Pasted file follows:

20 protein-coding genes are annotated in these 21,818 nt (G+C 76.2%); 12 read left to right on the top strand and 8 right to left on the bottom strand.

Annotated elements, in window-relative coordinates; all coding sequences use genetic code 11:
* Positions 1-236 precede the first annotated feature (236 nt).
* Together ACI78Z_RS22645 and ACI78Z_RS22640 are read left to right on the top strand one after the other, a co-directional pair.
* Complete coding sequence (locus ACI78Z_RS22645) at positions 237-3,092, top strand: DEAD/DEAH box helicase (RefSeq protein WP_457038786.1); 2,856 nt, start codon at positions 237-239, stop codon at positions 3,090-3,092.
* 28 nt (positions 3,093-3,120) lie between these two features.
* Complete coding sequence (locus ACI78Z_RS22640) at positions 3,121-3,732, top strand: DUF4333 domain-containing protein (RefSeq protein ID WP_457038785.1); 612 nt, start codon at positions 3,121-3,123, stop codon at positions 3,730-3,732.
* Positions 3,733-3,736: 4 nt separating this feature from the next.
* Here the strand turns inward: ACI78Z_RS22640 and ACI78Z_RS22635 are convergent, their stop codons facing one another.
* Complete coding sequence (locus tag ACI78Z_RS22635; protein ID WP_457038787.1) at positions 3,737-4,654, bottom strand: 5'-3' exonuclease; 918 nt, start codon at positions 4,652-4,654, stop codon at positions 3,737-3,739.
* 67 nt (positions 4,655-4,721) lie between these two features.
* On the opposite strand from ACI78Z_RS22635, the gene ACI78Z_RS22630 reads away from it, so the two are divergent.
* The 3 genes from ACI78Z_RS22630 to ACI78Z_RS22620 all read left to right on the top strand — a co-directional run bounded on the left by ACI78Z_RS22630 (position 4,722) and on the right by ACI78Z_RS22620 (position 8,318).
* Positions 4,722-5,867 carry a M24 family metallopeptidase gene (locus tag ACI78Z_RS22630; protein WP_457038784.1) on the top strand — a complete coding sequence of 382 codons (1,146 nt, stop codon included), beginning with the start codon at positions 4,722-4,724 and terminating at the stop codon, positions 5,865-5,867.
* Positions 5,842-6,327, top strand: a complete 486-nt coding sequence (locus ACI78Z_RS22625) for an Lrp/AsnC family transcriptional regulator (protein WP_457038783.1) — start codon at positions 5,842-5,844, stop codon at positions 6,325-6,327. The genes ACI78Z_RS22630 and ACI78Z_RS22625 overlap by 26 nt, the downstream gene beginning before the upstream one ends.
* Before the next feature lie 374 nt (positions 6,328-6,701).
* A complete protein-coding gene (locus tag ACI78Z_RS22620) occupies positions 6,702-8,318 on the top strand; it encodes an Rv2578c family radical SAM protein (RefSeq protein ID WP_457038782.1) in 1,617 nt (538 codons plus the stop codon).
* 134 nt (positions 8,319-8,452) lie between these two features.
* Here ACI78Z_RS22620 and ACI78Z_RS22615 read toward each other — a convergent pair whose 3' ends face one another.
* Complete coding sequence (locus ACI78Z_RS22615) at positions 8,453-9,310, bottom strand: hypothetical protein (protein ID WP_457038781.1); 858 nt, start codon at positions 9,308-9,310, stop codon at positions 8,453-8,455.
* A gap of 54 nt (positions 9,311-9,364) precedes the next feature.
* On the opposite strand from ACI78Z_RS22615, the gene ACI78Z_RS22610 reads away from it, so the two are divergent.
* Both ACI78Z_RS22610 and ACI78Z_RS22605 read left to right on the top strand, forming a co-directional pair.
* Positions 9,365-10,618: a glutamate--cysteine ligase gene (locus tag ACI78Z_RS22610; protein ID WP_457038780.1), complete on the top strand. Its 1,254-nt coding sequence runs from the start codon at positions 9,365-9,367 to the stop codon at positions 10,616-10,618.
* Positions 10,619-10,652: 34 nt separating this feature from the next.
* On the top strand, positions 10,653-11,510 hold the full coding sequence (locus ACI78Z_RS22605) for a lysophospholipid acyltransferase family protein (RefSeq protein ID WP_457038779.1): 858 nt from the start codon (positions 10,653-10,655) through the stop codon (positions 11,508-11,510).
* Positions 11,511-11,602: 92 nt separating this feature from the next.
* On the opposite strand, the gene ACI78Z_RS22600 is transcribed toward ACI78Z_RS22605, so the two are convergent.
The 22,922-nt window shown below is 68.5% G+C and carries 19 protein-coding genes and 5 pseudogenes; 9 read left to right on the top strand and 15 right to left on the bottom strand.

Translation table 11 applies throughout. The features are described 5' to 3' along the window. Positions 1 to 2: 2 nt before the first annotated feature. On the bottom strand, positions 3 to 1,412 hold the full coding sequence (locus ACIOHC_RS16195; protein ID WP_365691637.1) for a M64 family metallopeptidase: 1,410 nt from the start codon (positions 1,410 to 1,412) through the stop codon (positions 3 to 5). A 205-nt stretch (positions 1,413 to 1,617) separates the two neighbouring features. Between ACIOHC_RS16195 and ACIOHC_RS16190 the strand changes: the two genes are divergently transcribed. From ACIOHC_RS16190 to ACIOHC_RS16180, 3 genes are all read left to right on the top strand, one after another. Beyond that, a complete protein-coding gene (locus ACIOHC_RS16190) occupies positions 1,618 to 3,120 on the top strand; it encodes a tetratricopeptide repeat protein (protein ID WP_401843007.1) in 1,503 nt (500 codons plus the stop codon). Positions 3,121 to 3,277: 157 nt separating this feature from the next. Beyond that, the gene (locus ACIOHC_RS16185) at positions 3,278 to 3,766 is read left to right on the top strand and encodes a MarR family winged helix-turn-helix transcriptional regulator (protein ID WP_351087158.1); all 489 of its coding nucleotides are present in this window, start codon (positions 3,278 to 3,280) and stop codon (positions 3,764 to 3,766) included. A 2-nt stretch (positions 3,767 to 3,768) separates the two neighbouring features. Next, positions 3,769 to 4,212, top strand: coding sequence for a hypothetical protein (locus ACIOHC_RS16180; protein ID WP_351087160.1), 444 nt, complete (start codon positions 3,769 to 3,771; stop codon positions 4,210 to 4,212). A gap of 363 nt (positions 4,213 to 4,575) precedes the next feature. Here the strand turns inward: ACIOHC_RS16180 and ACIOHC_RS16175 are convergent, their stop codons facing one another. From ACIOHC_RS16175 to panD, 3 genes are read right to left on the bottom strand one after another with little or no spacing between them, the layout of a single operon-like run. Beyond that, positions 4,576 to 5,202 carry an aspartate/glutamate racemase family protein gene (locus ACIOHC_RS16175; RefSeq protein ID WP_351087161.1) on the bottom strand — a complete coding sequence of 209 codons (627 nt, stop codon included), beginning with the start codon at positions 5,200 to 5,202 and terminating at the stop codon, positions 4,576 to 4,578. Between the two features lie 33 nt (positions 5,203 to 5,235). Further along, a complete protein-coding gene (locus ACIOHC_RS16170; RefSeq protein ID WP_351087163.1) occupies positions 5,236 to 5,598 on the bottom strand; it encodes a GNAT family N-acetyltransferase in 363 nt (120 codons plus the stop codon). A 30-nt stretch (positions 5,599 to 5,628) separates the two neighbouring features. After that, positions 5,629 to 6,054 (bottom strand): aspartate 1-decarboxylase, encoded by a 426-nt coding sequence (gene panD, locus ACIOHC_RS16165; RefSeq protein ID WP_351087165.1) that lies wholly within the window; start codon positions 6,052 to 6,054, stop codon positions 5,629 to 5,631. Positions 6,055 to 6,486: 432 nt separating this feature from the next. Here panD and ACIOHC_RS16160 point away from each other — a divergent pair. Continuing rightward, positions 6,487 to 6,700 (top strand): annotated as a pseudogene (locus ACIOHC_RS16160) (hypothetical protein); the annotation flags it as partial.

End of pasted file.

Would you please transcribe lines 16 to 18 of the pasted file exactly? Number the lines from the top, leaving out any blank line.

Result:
* Before the next feature lie 374 nt (positions 6,328-6,701).
* A complete protein-coding gene (locus tag ACI78Z_RS22620) occupies positions 6,702-8,318 on the top strand; it encodes an Rv2578c family radical SAM protein (RefSeq protein ID WP_457038782.1) in 1,617 nt (538 codons plus the stop codon).
* 134 nt (positions 8,319-8,452) lie between these two features.